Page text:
NorthWestern Energy Ordered To Refund Montana Customers $8.2M

Mar 29, 2016
NorthWestern Energy truck.
Sue Ginn

HELENA, Mont. (AP) — Montana regulators on Tuesday ordered NorthWestern Energy to refund customers $8.24 million that the state's largest power company charged when it had to buy electricity on the open market following a 2013 outage of the Colstrip coal plant.

Colstrip power plant, Montana
Courtesy Montana AFI-CIO

Coal ash ponds have leaked contaminants into ground and surface water surrounding eastern Montana’s Colstrip plant for decades. Three environmental groups have sued the state of Montana for dragging its heels on the clean up effort.

(PD)

Tuesday’s Supreme Court vote to temporarily block the Obama Administration's climate change regulations is receiving praise and criticism in Montana.

Montanans React To The Clean Power Plan Ruling

Feb 9, 2016
U.S. Supreme Court
PD

The U.S. Supreme Court’s decision late this afternoon to put President Obama’s Clean Power Plan on hold is reverberating across Montana. That plan, written by the Environmental Protection Agency, called on Montana to reduce carbon dioxide emissions by 47 percent by 2030, more than any other state.

Montana Conservatives Continue Blasting Clean Power Plan

Jan 18, 2016
Senator Steve Daines addressed a briefing on the federal Clean Power Plan in Billings Monday.
Jackie Yamanaka, Yellowstone Public Radio

Conservatives blasted the federal Clean Power Plan at an event in Billings Monday. It was billed as an "energy briefing," co-hosted by Big Sky Economic Development and Republican Senator Steve Daines. Yellowstone Public Radio's Jackie Yamanaka reports.

Permit Denied For Gateway Pacific Coal Terminal In Washington
Clay Scott

As Montana and dozens of other states sue over the Obama administration’s Clean Power Plan, some pro-coal Montana lawmakers asked for input from a lawyer with some experience challenging Environmental Protection Agency rules.

President Donald Trump Thursday ended a key Obama-era coal mining regulation designed to protect waterways from coal mining waste.
Flickr user oatsy40 (CC-BY-2)

Washington and Oregon are considering cutting ties with Montana coal.

Wednesday, Montana’s Environmental Quality Council spoke with legislators from the West Coast states who are drafting bills that could shut down at least part of the coal plant in Colstrip.

Steve Bullock Duane Ankney in Colstrip 1.5.16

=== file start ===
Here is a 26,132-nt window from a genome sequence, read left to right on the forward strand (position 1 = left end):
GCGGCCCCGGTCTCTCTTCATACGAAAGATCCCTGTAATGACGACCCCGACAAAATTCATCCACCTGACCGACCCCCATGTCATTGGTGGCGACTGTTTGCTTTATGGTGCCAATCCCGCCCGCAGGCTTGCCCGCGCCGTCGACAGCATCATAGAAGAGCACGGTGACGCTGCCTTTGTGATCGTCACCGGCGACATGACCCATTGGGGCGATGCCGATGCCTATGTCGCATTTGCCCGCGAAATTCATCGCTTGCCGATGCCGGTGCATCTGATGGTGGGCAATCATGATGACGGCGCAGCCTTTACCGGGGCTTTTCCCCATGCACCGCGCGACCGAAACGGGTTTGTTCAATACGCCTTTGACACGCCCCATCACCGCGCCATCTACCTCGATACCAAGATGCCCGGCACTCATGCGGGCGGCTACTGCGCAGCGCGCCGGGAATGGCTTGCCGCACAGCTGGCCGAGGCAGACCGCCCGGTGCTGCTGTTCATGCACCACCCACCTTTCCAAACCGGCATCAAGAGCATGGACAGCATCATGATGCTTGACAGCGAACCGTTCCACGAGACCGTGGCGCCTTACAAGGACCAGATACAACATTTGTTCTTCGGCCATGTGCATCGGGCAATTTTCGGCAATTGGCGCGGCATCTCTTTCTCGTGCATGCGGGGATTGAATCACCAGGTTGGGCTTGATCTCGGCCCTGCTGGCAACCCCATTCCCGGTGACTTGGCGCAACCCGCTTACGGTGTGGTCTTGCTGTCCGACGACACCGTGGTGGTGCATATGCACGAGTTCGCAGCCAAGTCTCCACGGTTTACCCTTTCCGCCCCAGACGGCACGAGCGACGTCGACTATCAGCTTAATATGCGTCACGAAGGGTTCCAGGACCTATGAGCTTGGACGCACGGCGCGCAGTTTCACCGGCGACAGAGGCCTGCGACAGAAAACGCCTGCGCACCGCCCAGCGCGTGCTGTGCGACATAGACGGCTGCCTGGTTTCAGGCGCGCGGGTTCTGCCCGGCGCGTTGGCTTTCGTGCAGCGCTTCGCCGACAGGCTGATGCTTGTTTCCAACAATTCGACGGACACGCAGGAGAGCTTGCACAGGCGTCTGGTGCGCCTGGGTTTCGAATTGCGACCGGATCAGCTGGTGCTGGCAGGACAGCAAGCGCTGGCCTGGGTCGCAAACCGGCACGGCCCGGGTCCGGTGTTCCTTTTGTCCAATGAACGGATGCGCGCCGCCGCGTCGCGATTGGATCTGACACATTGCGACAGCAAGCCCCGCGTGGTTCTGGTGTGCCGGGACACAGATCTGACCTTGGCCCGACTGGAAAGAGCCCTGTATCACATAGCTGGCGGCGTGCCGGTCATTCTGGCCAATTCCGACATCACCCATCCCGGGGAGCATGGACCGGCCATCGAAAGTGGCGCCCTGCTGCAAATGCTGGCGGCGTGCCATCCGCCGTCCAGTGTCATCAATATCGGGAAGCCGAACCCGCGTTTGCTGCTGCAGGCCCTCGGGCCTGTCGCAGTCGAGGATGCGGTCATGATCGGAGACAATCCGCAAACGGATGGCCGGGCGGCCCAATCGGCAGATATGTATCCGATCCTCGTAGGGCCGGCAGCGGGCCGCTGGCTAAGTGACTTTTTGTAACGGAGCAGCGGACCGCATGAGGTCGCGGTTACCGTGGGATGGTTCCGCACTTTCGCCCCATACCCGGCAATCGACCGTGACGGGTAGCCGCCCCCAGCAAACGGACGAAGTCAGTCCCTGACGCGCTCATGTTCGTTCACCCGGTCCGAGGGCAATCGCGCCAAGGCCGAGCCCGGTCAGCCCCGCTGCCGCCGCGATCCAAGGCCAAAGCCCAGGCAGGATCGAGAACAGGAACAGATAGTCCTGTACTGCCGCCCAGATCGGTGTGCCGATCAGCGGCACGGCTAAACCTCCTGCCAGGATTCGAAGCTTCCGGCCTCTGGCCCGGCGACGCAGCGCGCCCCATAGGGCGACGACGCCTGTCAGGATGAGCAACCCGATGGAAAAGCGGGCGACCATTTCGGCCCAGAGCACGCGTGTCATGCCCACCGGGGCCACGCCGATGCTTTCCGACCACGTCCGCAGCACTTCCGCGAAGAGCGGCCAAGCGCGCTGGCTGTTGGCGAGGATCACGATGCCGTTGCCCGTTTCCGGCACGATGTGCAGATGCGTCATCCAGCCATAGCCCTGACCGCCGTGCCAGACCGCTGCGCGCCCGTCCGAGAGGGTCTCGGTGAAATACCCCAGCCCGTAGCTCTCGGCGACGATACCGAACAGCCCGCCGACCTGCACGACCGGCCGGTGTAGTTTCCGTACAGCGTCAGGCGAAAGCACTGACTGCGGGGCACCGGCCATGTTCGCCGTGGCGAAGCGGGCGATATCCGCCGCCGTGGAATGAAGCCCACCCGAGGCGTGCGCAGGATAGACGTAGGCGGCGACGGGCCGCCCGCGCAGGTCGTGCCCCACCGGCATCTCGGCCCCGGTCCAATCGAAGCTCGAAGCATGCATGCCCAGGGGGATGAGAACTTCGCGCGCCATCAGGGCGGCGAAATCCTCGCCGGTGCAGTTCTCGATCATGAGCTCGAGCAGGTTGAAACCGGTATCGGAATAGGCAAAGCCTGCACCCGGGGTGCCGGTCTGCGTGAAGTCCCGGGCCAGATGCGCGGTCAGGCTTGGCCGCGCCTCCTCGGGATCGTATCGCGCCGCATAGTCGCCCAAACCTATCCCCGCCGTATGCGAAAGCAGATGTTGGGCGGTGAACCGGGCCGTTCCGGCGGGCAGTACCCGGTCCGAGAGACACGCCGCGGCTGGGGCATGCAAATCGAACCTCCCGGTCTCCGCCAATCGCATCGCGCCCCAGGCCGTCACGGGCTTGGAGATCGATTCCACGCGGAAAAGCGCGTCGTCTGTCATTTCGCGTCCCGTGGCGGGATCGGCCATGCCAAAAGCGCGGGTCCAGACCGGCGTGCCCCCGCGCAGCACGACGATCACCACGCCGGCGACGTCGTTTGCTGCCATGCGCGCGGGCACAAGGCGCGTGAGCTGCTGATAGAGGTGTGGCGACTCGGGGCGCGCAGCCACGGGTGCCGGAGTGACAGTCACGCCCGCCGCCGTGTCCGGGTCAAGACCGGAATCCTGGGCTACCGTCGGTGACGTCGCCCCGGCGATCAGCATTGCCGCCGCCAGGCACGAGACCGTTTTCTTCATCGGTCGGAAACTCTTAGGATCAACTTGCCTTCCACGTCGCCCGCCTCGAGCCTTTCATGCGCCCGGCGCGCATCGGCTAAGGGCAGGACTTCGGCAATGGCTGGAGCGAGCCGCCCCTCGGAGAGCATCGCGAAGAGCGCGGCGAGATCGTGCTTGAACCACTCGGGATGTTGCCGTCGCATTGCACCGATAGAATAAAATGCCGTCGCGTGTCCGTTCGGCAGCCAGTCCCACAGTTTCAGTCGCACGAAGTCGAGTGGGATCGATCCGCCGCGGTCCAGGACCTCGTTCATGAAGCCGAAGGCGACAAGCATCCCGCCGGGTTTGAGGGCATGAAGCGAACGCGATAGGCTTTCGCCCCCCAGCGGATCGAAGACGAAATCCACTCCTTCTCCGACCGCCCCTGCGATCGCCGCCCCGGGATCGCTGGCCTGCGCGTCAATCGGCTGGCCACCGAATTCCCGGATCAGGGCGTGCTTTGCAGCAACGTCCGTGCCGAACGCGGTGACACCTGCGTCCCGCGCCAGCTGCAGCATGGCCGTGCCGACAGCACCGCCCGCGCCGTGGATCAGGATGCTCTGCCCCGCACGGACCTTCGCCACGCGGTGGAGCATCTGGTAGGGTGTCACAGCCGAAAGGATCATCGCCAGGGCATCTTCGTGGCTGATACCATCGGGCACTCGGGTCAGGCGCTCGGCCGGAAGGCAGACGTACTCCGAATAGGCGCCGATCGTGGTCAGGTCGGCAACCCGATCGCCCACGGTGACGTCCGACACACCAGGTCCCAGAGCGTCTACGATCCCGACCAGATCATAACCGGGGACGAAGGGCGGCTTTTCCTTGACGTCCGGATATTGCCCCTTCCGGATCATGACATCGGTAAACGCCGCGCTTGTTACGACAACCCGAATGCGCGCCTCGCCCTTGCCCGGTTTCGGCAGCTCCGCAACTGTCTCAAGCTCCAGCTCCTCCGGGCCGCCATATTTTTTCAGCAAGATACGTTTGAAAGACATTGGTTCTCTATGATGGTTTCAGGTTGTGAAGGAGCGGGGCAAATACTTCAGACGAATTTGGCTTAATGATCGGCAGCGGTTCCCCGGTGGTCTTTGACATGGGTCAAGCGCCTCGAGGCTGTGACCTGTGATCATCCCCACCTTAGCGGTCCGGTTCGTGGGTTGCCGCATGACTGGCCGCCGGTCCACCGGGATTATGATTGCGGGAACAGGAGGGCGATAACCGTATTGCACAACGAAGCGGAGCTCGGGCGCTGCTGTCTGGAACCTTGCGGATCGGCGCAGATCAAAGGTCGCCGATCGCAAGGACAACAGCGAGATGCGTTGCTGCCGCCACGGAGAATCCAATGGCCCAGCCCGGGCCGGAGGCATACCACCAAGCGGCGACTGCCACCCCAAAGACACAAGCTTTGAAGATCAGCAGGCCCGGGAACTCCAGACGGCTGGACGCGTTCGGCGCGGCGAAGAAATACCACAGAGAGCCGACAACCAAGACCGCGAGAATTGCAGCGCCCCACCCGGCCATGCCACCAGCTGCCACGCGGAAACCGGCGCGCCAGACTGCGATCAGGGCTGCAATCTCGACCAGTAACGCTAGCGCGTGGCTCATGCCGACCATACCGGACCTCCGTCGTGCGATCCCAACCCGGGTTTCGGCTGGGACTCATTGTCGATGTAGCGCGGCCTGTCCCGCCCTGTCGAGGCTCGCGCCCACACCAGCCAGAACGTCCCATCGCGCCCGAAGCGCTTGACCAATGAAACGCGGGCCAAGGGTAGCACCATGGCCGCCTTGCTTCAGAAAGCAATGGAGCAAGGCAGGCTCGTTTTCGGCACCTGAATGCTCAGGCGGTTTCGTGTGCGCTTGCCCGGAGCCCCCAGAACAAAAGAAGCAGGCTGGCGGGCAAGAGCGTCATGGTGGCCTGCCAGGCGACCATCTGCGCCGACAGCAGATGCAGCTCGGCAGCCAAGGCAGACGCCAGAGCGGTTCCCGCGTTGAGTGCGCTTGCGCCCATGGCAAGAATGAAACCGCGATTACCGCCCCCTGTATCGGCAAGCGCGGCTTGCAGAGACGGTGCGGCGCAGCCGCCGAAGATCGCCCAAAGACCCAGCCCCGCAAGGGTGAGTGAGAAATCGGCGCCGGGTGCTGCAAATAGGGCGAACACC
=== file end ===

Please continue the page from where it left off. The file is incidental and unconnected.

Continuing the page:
Jackie Yamanaka, Yellowstone Public Radio

Environmentalists are expressing disappointment in the new Clean Power Plan Advisory Council that Governor Steve Bullock announced today.

The 27-member body includes 17 people either directly tied to the coal-fired energy sector or supportive of it.

Alan Kirk, mine permitting manager, and Bob Jacko, vice president of operations for Tintina show plans for the Black Butte Mine in July 2015.
Steve Jess

An environmental group is raising the alarm because a central Montana mining project is now in the hands of offshore owners — owners who, they say, won’t care about protecting Montana’s environment as much as Montanans do.

Colstrip power plant as seen in the early 1980s.
David T. Hanson (CC-BY-SA-2)

Things have changed a lot since January, when it comes to Montana's response to groups in Washington state that could shut down parts or all of the Colstrip coal-fired electricity plant southeast of Billings.

Montana State Senator Duane Ankney joined other Montana and Washington policymakers to discuss the future of the Colstrip power plant.
Eric Whitney

About a dozen Montanans were in Spokane Wednesday to talk to Washington state lawmakers about legislation that would impact the Colstrip coal-fired power plant southeast of Billings.

The moratorium on major new coal leases on federal land that the Obama administration announced today, is either long-overdue or the latest offensive in the ongoing war on coal. That depends on whom you ask.
BLM

News reports are saying that President Obama’s Clean Power Plan has set new targets for Montana that are twice as large as those floated last year in a draft of the plan. But the head of Montana’s Department of Environmental Quality, Tom Livers, says it’s still unclear to him what exactly the new thresholds are.

Windmill at the Judith Gap wind farm.
David J. Laporte (CC-BY-2)

The plan the White House unveiled today to reduce carbon dioxide emissions nationwide is meeting with strong and broad criticism in Montana.

Alan Kirk, mine permitting manager, and Bob Jacko, vice president of operations for Tintina show plans for the Black Butte Mine in July 2015.
Steve Jess

About 50 miles east of Helena, in White Sulphur Springs, residents are weighing the benefits that a new copper mine could bring to their community: about 200 new jobs along with millions of dollars to spur business growth. Opponents of the mine say Montana risks losing something even more valuable, one of its last unspoiled rivers.

The moratorium on major new coal leases on federal land that the Obama administration announced today, is either long-overdue or the latest offensive in the ongoing war on coal. That depends on whom you ask.
BLM

Montana coal advocates are hailing the Supreme Court's ruling against the Obama administration's attempt to limit toxic emissions from power plants.

The justices ruled the Environmental Protection Agency failed to adequately consider costs when regulating emissions from coal and oil-fired plants.

Colstrip power plant, Montana
Flicker User ambib (CC-BY-NC)

A federal appeals court on Tuesday struck down a rule meant to reduce haze from coal burned in Montana.

Environmentalists were critical that rule wasn’t strong enough and hope it will be revised and strengthened. Meanwhile, the coal industry is calling the ruling a victory.